Corporate Culture: “We Suck Less”

Just to be clear, this won’t be a complete guide.  We could, as many have, write books on the subject, but we’d like to keep your interest on the importance of corporate culture; so, we have tried to distill it down to less than 1000 words, for this first edition anyway.

We’d also like you to keep an open mind and ditch the corporate jargon for a few moments.  Certainly, one concept to drop is the claim that your corporation has a “world-class” compliance program. 

It’s an overused term that is rather nebulous and difficult to measure.  Moreover, for many, being world-class is an aspirational goal that assumes that one is on a journey to being world-class.   You never actually achieve the world-class status, at least on a sustained basis.

That’s the purpose for the second part of the article title: “We Suck Less”.   A senior manager in a database company realized that “vapid phrases”, like world-class, inspire nothing and may actually promote “internal contempt”.   So, he and his colleagues came up with a corporate mission statement of “We Suck Less”, which appealed to employees and customers.  Everyone could relate to the honesty of the statement.

Context

So, honesty is important, and developing a mission statement and culture that stakeholders can relate to is equally so.

Before looking at the ingredients that one might consider when establishing the right corporate culture and tone from the top, let’s review some background material.

As reported in a recent Forbes article, the “tone from the top” is established by the Board and Executive Team, which has overall responsibility for understanding the risks facing the corporation and how those risks are managed.  The Board, with guidance provided by senior management and other stakeholders, is responsible for establishing and promoting the culture.

Ethical breaches, such as bribery and corruption, continue to be a problem for some companies.   A Board needs to determine what causes these continued ethical problems.  Is it a “business as usual” issue, a check-the-box attitude, or is it the result of the “vapid phrases” included in the cultural messaging?

I’m sure it doesn’t require repeating, but there is a difference between ethics and compliance.  As the quote by Potter Stewart on the home page says, “Ethics is knowing the difference between what you have a right to do and what is right to do.”   

Also, falling into the trap of developing more procedures, in the hopes of demonstrating an effective compliance program, is a strategy that will cause more confusion and non-compliance.  As Winston Churchill said, “If you make 10,000 regulations you destroy all respect for the law”.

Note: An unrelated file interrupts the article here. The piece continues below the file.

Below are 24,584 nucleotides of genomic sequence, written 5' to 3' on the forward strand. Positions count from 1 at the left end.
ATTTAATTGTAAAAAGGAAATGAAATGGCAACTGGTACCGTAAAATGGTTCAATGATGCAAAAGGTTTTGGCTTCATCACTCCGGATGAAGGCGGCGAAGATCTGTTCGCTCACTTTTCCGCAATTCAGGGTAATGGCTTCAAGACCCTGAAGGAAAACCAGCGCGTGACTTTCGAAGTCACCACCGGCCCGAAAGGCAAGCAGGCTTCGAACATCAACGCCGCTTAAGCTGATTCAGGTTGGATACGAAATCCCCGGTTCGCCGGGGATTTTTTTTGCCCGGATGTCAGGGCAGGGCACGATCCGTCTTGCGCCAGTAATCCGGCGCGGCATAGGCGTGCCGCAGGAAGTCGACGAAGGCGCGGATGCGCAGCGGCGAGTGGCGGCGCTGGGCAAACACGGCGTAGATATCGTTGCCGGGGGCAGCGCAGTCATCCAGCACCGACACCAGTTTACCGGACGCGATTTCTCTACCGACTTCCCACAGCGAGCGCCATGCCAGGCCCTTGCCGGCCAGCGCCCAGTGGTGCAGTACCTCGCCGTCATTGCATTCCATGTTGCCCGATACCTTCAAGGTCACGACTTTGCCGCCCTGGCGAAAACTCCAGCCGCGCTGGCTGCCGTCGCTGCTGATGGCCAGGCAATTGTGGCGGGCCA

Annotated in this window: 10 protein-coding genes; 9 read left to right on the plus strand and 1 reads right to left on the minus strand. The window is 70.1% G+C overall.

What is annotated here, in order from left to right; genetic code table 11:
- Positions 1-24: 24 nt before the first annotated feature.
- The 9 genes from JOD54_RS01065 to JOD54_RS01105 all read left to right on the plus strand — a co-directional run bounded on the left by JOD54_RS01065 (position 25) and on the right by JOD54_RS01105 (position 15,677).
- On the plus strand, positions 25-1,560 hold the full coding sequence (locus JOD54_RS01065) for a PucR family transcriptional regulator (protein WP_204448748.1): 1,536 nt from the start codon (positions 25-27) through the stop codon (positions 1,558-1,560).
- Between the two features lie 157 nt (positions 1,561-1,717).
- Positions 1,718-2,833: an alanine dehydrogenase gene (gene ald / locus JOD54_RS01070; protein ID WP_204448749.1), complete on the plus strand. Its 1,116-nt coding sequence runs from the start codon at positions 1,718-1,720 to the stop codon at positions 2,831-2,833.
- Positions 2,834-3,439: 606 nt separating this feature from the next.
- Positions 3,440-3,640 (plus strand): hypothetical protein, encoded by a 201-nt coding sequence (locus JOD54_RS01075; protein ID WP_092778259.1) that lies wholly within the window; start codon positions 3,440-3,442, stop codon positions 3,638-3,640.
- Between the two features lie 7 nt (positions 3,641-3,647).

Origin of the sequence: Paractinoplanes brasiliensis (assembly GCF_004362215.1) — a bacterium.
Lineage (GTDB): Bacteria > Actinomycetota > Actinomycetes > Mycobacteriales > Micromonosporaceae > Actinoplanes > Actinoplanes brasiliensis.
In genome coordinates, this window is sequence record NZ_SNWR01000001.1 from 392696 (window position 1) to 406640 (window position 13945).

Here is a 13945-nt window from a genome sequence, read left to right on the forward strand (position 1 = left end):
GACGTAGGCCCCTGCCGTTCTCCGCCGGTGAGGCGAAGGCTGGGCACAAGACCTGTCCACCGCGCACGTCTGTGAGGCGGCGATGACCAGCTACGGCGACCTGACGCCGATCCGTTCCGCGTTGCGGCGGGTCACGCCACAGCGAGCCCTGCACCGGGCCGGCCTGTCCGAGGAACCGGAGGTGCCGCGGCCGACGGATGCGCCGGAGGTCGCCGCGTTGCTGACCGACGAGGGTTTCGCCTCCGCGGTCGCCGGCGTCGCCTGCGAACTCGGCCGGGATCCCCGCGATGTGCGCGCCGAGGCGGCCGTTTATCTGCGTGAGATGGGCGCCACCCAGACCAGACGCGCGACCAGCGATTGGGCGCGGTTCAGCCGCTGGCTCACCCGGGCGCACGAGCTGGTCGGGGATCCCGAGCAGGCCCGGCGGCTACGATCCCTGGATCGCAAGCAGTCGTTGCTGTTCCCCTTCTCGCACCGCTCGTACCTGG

Recent surveys by Edelman show that there is a vast percentage of the global population who don’t trust corporations.  In fact, approximately 40% of citizens in 28 countries distrust business.   Also, the same survey shows that “more than half of respondents globally believe that capitalism in its current form is now doing more harm than good in the world”.

The Edelman report also includes a discussion on competence and ethics where it states that “Trust is undeniably linked to doing what is right” and that “ethical drivers such as integrity, dependability and purpose drive 76 percent of the trust capital of business”.

Some Ingredients to Consider

Keep it simple.  Focus on what the corporate strategy and culture is, or should be.  Understand what risks face the corporation, in light of the strategy and culture, and ensure that the organization is developing effective controls for those risks.

The compliance, ethics and risk teams should be able to summarize what controls are in place and where potential duplication exists.  Each procedure or control should have an owner and that owner should be able to communicate how success is measured.  If the effectiveness of a control can’t be measured, logically, then jettison the control or restructure it so its effectiveness can be measured.

For example, the number of due diligence reports completed in a year does nothing to inform the Board as to the effectiveness of the process.  Likewise, reporting on the number of whistle blower reports received, broken down by category, does nothing to inform the recipient about the effectiveness of the program. 

While some of that information is relevant, Board members are likely to be interested in what percentage of the whistle blower reports changed the way risks are managed.  Meaning, did the organization learn anything from the reports and were changes made as a result.

On the subject of learning, Boards and the Executive team need to be very critical of how past lapses have been managed.  So, when the corporate legal team says that it will fight all claims vigorously, one has to ask, what vigorous attempts were made to prevent the claims in the first place?  Was the incident preventable and who will be held accountable?

Self-assessments should be carried out by the corporation on an annual basis and they should be completed prior to the normal budgeting cycle, so that modifications can be included in the upcoming annual budget.   The Board should have exposure to that budget and understand how the annual financial requirements link to the identified risks.

The Board and the Executive Team should look for opportunities to meet with stakeholders, other than shareholders, with the goal of seeking input from those stakeholders as to the corporation’s cultural and ethical standards.  This should be a meaningful engagement, with the corporate representatives doing more listening than talking.

Meetings with stakeholders is part of the Board’s overall mission to do the necessary homework.  Likewise, understanding the results of community and employee surveys is also part of that homework. 

To be continued